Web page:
Using state of the art CT scanning technology and specialist three-dimensional analysis software, Professor Williams took more than 3,000 X-ray images of the world-famous Megalosaurus jawbone, creating a digital three-dimensional computer generated image.  The image revealed five previously unseen teeth embedded in the dentary and also provided important insights into historical repairs.  It turns out that there is actually less plaster and filler in the fossil, as this technique has allowed scientists to see the extent of the infilling and repairs for the first time.

Megalosaurus bucklandii was Probably an Apex Predator

The Megalosaurus model (Oxford Museum)

Dinosaur in the Garden (Megalosaurus)

Picture Credit: Everything Dinosaur

The specimen is damaged, it is likely that some of the damage occurred when the fossil was excavated but over the two hundred years since the fossil was found some restoration work has taken place.  For example, records at the Oxford University Museum of Natural History, where the specimen is housed, show that sometime between 1927 and 1931 repairs to the jawbone took place.  The scans show the true extent of repairs on the fossil for the first time, revealing that there may have been at least two phases of repair, using different types of plaster.  This new information will help the museum make important decisions about any future restoration work on this iconic fossil.

The analysis also revealed the presence of five teeth that had not been detected before.  The teeth consist of the remains of old, worn and broken teeth plus embryonic replacement teeth.  Unlike us, Megalosaurus was able to continually replace its teeth throughout its life.  The replacement tooth grew inside the jaw, adjacent to the root of the active tooth on the lingual* side of the jaw.  A full-sized, but very thin crown formed first and this grew in thickness as more layers of dentine were added.  The growth of the embryonic tooth placed pressure on the active tooth root, causing the root to become slowly reabsorbed into the jawbone.  The replacement tooth was able to push itself inside the old tooth root and effectively usurp that tooth from the socket in the jaw where it had been located.  The old, worn tooth having been weakened, would most likely break and the crown would be lost, permitting the younger tooth to replace it in the jawline.  A similar process is seen in extant Crocodylia today.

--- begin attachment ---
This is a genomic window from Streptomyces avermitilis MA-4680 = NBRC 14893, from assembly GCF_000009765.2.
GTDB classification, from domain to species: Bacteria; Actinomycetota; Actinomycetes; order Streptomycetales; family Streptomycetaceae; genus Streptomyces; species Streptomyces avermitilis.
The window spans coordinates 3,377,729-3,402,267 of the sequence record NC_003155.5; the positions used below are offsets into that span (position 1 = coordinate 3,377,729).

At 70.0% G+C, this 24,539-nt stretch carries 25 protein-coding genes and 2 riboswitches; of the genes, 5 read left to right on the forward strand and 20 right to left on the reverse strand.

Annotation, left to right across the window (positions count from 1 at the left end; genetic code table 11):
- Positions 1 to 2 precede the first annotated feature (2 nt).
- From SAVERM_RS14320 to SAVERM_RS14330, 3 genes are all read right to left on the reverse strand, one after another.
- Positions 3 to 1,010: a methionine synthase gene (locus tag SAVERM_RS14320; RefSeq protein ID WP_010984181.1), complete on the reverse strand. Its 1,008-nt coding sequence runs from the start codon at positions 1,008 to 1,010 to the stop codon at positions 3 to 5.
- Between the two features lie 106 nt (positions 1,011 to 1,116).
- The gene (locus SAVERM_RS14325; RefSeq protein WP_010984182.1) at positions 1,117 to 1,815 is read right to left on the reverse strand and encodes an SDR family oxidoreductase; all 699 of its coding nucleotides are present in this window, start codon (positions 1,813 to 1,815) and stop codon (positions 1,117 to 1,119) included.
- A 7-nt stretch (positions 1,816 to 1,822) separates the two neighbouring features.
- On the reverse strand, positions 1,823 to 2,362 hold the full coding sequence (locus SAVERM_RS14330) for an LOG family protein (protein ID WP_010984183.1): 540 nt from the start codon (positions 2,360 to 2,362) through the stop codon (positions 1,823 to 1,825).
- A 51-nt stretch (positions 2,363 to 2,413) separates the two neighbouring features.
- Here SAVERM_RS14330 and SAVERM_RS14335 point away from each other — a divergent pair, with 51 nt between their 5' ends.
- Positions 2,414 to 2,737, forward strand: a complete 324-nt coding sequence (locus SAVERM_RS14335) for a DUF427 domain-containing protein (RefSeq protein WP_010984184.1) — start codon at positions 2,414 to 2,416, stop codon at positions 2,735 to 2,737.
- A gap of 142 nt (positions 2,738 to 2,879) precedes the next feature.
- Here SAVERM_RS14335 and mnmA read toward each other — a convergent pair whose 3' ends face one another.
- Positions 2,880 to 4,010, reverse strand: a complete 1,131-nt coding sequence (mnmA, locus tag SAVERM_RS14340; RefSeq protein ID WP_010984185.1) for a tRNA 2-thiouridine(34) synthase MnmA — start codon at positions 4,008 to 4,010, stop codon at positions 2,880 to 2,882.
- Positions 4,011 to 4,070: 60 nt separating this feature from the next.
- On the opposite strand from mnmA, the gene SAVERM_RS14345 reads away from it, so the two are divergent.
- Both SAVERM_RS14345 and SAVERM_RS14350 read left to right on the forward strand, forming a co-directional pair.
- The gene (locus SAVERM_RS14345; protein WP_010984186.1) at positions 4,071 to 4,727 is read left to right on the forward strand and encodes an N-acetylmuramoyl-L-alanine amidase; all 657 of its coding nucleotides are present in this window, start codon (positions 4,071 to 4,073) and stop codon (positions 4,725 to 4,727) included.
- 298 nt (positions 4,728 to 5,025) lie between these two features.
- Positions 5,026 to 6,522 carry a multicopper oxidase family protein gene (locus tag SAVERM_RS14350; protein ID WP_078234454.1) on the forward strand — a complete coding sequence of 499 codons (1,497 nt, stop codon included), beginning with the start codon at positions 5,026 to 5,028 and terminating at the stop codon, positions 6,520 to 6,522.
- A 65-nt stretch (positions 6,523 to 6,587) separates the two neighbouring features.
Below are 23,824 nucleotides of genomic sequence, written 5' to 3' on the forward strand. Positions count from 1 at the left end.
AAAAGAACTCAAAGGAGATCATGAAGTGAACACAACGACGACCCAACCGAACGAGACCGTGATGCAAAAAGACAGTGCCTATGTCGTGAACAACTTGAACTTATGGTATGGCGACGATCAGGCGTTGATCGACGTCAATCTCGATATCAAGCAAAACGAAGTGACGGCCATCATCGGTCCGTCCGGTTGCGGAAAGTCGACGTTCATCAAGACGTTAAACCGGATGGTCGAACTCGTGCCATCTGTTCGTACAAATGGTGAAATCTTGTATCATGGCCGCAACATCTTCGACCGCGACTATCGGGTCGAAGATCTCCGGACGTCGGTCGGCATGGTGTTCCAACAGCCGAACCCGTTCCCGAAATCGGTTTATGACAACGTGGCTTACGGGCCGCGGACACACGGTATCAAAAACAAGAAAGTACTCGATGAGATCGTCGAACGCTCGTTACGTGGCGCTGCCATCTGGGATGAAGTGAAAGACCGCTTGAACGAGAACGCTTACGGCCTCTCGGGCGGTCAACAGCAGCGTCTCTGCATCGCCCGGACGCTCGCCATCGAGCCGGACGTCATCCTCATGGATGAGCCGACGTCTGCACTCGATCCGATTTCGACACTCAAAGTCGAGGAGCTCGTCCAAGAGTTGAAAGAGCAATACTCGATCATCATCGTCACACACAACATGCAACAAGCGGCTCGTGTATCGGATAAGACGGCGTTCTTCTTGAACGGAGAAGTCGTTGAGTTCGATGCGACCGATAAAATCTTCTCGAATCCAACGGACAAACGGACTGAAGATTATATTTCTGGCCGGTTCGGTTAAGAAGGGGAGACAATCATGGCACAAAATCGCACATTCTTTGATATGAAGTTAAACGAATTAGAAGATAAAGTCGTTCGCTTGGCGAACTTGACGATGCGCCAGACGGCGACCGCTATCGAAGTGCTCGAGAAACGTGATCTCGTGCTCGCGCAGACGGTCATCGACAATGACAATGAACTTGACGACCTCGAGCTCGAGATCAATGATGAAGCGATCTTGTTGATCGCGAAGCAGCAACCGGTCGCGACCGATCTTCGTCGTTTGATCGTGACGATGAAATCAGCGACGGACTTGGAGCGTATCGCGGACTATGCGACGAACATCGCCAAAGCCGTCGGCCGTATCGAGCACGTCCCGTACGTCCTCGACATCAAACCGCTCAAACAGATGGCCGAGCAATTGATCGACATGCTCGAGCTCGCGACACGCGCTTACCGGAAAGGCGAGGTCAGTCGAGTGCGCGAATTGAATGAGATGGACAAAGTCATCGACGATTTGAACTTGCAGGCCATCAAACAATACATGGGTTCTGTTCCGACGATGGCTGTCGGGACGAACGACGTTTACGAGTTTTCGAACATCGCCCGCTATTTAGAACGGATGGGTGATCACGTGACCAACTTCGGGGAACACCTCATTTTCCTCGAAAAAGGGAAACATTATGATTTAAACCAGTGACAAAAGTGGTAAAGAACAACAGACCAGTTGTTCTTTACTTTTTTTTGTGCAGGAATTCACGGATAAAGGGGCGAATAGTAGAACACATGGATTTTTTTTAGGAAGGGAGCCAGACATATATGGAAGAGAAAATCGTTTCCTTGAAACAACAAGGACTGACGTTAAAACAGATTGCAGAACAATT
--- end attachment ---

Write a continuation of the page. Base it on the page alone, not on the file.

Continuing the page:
Helping to Identify Forgeries

This research was made possible through a collaboration between Professor Williams’ research group at WMG, University of Warwick – including PhD researcher Paul Wilson – and Professor Paul Smith, director of the Oxford University Museum of Natural History.   When not being scanned or used in other research, the Megalosaurus jawbone forms part of an extensive British dinosaur fossil display at the Oxford University Museum of Natural History.

An ability to utilise a non-invasive technique to map fossil material provides palaeontologists and conservators with vital information about the preservation status of a specimen.  It also identifies and maps any repairs that have taken place previously.  In addition, this technique which does not harm the fossil, can detect the presence of filler and other modifications often added by unscrupulous dealers to raise the potential value of their fossil finds.

Forgeries and hoaxes have no hiding place when it comes to CT scans.

The research was recently presented at the Institute of Electrical and Electronics Engineers (IEEE)’s International Instrumentation and Measurement Technology Conference in Torino, Italy.

The scientific paper, “Utilising X-Ray Computed Tomography for Heritage Conservation: The case of Megalosaurus bucklandii”

* lingual view = a view of the side of the jaw that is adjacent to the tongue.

** buccal view = a view of the side of the jaw that is adjacent to the cheek.

How Long and Heavy was Megalosaurus?

By | March 7th, 2015|Dinosaur Fans, Main Page|

Answering Questions from Young Dinosaur Fans